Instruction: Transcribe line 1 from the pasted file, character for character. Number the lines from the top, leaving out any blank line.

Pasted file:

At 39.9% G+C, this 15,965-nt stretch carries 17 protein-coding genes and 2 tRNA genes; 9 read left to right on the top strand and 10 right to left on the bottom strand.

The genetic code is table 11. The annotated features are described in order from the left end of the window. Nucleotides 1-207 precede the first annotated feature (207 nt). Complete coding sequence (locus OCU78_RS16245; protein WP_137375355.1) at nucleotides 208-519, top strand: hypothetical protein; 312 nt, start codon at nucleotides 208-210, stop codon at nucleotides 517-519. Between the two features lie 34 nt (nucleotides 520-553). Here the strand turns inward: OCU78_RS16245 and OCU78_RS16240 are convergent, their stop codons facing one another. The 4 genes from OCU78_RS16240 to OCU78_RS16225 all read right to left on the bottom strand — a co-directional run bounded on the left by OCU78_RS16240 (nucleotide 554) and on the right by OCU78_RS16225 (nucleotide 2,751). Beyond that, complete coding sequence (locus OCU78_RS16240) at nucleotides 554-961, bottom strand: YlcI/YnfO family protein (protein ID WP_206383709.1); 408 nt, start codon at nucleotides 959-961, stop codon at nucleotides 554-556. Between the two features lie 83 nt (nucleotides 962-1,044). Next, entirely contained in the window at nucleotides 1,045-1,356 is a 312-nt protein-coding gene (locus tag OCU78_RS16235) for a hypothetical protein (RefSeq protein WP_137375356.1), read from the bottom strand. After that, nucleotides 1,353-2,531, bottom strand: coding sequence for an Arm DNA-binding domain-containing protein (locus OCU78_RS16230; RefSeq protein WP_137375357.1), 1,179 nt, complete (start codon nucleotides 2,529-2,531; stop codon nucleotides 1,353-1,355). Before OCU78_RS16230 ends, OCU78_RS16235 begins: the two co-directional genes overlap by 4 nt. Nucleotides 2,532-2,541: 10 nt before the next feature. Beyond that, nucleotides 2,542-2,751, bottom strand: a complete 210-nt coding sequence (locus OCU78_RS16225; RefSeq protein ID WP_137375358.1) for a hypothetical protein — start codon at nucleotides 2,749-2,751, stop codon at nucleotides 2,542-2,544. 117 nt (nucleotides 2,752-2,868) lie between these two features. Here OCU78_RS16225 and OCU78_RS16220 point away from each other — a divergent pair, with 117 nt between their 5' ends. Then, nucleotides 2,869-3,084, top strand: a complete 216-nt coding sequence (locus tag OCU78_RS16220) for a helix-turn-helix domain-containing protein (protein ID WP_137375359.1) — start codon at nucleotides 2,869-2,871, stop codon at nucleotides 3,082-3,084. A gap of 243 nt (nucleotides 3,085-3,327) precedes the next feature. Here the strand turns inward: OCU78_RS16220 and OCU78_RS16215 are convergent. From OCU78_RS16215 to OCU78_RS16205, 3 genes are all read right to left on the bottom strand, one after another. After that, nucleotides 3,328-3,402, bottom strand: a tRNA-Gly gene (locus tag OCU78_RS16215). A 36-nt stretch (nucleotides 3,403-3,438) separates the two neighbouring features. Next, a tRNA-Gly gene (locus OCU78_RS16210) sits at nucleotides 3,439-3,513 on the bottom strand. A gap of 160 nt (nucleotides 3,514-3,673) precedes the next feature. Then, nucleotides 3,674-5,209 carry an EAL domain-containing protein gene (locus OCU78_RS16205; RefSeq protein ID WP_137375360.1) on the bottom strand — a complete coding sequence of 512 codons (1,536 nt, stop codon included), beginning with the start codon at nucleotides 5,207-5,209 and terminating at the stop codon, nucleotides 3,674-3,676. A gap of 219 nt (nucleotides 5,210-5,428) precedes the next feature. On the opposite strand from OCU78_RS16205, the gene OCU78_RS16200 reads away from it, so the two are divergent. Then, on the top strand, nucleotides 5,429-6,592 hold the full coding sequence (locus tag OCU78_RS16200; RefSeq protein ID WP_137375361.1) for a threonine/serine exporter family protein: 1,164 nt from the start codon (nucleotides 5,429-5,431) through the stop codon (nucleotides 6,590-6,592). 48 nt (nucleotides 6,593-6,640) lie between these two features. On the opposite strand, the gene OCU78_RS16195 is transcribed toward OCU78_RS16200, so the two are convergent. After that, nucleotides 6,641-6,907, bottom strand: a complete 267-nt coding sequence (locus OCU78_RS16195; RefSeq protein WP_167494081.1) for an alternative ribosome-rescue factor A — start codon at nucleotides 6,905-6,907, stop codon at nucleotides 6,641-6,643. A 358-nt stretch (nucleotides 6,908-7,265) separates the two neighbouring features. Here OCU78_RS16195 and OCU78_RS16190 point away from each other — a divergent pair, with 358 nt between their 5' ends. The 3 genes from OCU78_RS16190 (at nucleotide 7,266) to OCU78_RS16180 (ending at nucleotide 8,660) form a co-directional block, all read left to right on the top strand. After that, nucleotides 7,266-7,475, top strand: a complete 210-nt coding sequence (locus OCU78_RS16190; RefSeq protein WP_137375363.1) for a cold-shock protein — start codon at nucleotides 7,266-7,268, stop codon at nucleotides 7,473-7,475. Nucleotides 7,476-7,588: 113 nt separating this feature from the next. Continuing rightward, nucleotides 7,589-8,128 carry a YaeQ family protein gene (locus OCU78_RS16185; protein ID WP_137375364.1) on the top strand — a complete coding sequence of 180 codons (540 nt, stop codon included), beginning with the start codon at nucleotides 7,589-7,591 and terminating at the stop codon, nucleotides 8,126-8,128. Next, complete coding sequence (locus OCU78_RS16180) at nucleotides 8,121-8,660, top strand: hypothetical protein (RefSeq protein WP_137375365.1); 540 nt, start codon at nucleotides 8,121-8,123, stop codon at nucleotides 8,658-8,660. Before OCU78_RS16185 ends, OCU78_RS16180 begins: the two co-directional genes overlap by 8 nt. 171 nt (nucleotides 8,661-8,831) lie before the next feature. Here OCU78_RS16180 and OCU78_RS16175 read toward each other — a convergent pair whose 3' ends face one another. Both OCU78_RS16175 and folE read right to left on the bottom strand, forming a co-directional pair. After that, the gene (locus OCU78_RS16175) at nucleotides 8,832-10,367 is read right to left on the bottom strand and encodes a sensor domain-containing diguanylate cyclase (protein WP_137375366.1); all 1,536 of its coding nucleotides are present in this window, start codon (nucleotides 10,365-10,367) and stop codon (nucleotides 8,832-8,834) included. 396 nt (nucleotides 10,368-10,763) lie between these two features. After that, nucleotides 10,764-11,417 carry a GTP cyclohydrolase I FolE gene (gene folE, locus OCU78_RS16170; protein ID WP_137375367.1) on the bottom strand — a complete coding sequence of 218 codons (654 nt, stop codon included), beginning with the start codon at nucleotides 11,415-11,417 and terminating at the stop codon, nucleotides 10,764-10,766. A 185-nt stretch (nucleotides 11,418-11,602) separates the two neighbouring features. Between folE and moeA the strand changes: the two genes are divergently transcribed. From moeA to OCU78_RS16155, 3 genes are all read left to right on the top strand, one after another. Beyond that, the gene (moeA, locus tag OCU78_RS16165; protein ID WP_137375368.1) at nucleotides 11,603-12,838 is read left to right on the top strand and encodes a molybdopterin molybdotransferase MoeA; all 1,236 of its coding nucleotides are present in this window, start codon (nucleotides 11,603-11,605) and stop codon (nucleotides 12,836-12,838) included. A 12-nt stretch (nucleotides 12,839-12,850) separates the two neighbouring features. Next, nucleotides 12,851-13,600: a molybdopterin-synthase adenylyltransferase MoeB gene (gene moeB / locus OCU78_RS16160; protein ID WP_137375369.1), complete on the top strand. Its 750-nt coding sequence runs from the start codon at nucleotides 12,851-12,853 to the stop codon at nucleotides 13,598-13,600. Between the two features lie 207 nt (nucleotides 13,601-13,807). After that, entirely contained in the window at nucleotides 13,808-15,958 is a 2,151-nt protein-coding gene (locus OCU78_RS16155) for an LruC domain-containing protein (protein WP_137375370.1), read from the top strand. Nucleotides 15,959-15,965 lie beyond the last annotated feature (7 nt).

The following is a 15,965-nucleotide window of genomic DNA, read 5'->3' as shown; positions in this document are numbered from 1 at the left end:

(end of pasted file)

At 39.9% G+C, this 15,965-nt stretch carries 17 protein-coding genes and 2 tRNA genes; 9 read left to right on the top strand and 10 right to left on the bottom strand.